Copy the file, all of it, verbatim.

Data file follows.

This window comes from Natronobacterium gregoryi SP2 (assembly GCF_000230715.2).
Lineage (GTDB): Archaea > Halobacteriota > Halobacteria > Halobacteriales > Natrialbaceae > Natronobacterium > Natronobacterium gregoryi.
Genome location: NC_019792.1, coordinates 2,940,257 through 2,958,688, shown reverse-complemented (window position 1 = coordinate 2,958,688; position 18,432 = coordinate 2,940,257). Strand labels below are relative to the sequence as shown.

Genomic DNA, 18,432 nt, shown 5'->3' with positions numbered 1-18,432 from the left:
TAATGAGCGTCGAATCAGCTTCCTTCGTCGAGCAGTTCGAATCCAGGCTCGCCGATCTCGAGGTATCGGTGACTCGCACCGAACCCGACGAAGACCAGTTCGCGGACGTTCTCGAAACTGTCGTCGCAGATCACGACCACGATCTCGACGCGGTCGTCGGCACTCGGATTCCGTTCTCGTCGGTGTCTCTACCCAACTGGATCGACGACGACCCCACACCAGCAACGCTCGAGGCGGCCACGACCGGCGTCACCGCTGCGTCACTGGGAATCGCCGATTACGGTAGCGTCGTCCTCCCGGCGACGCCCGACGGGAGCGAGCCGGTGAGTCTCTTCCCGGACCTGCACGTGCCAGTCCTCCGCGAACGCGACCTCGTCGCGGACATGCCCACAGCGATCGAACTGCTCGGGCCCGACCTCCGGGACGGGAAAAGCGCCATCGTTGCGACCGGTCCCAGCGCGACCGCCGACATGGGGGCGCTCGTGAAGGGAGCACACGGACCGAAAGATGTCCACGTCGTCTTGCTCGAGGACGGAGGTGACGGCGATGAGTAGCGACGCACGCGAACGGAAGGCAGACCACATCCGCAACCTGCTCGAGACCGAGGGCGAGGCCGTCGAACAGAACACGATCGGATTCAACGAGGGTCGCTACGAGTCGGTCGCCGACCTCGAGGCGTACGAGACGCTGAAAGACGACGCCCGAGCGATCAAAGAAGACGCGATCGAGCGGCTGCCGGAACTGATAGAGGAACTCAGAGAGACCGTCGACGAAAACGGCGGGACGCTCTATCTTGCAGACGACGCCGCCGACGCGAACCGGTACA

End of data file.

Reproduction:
This window comes from Natronobacterium gregoryi SP2 (assembly GCF_000230715.2).
Lineage (GTDB): Archaea > Halobacteriota > Halobacteria > Halobacteriales > Natrialbaceae > Natronobacterium > Natronobacterium gregoryi.
Genome location: NC_019792.1, coordinates 2,940,257 through 2,958,688, shown reverse-complemented (window position 1 = coordinate 2,958,688; position 18,432 = coordinate 2,940,257). Strand labels below are relative to the sequence as shown.

Genomic DNA, 18,432 nt, shown 5'->3' with positions numbered 1-18,432 from the left:
TAATGAGCGTCGAATCAGCTTCCTTCGTCGAGCAGTTCGAATCCAGGCTCGCCGATCTCGAGGTATCGGTGACTCGCACCGAACCCGACGAAGACCAGTTCGCGGACGTTCTCGAAACTGTCGTCGCAGATCACGACCACGATCTCGACGCGGTCGTCGGCACTCGGATTCCGTTCTCGTCGGTGTCTCTACCCAACTGGATCGACGACGACCCCACACCAGCAACGCTCGAGGCGGCCACGACCGGCGTCACCGCTGCGTCACTGGGAATCGCCGATTACGGTAGCGTCGTCCTCCCGGCGACGCCCGACGGGAGCGAGCCGGTGAGTCTCTTCCCGGACCTGCACGTGCCAGTCCTCCGCGAACGCGACCTCGTCGCGGACATGCCCACAGCGATCGAACTGCTCGGGCCCGACCTCCGGGACGGGAAAAGCGCCATCGTTGCGACCGGTCCCAGCGCGACCGCCGACATGGGGGCGCTCGTGAAGGGAGCACACGGACCGAAAGATGTCCACGTCGTCTTGCTCGAGGACGGAGGTGACGGCGATGAGTAGCGACGCACGCGAACGGAAGGCAGACCACATCCGCAACCTGCTCGAGACCGAGGGCGAGGCCGTCGAACAGAACACGATCGGATTCAACGAGGGTCGCTACGAGTCGGTCGCCGACCTCGAGGCGTACGAGACGCTGAAAGACGACGCCCGAGCGATCAAAGAAGACGCGATCGAGCGGCTGCCGGAACTGATAGAGGAACTCAGAGAGACCGTCGACGAAAACGGCGGGACGCTCTATCTTGCAGACGACGCCGCCGACGCGAACCGGTACA